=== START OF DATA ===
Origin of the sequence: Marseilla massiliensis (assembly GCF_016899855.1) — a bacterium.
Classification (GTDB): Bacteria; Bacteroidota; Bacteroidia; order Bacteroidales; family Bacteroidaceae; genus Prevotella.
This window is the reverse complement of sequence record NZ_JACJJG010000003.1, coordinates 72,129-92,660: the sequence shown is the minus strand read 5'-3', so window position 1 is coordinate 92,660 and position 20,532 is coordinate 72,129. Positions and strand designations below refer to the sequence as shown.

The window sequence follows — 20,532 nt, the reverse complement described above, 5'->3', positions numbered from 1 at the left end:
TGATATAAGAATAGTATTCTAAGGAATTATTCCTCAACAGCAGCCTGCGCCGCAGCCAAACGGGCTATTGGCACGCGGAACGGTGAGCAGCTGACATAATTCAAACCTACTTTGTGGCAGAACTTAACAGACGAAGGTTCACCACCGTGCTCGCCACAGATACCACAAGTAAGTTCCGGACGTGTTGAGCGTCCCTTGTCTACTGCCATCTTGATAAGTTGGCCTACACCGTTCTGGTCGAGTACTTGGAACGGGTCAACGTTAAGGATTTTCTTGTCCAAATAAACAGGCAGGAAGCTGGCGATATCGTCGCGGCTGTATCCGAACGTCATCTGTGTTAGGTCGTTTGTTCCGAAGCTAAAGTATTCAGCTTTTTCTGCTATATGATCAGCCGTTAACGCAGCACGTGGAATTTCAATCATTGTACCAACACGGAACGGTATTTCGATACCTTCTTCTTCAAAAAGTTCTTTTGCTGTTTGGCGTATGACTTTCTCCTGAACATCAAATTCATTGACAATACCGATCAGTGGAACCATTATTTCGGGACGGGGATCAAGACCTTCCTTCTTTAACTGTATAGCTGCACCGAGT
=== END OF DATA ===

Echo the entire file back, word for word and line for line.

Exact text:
Origin of the sequence: Marseilla massiliensis (assembly GCF_016899855.1) — a bacterium.
Classification (GTDB): Bacteria; Bacteroidota; Bacteroidia; order Bacteroidales; family Bacteroidaceae; genus Prevotella.
This window is the reverse complement of sequence record NZ_JACJJG010000003.1, coordinates 72,129-92,660: the sequence shown is the minus strand read 5'-3', so window position 1 is coordinate 92,660 and position 20,532 is coordinate 72,129. Positions and strand designations below refer to the sequence as shown.

The window sequence follows — 20,532 nt, the reverse complement described above, 5'->3', positions numbered from 1 at the left end:
TGATATAAGAATAGTATTCTAAGGAATTATTCCTCAACAGCAGCCTGCGCCGCAGCCAAACGGGCTATTGGCACGCGGAACGGTGAGCAGCTGACATAATTCAAACCTACTTTGTGGCAGAACTTAACAGACGAAGGTTCACCACCGTGCTCGCCACAGATACCACAAGTAAGTTCCGGACGTGTTGAGCGTCCCTTGTCTACTGCCATCTTGATAAGTTGGCCTACACCGTTCTGGTCGAGTACTTGGAACGGGTCAACGTTAAGGATTTTCTTGTCCAAATAAACAGGCAGGAAGCTGGCGATATCGTCGCGGCTGTATCCGAACGTCATCTGTGTTAGGTCGTTTGTTCCGAAGCTAAAGTATTCAGCTTTTTCTGCTATATGATCAGCCGTTAACGCAGCACGTGGAATTTCAATCATTGTACCAACACGGAACGGTATTTCGATACCTTCTTCTTCAAAAAGTTCTTTTGCTGTTTGGCGTATGACTTTCTCCTGAACATCAAATTCATTGACAATACCGATCAGTGGAACCATTATTTCGGGACGGGGATCAAGACCTTCCTTCTTTAACTGTATAGCTGCACCGAGT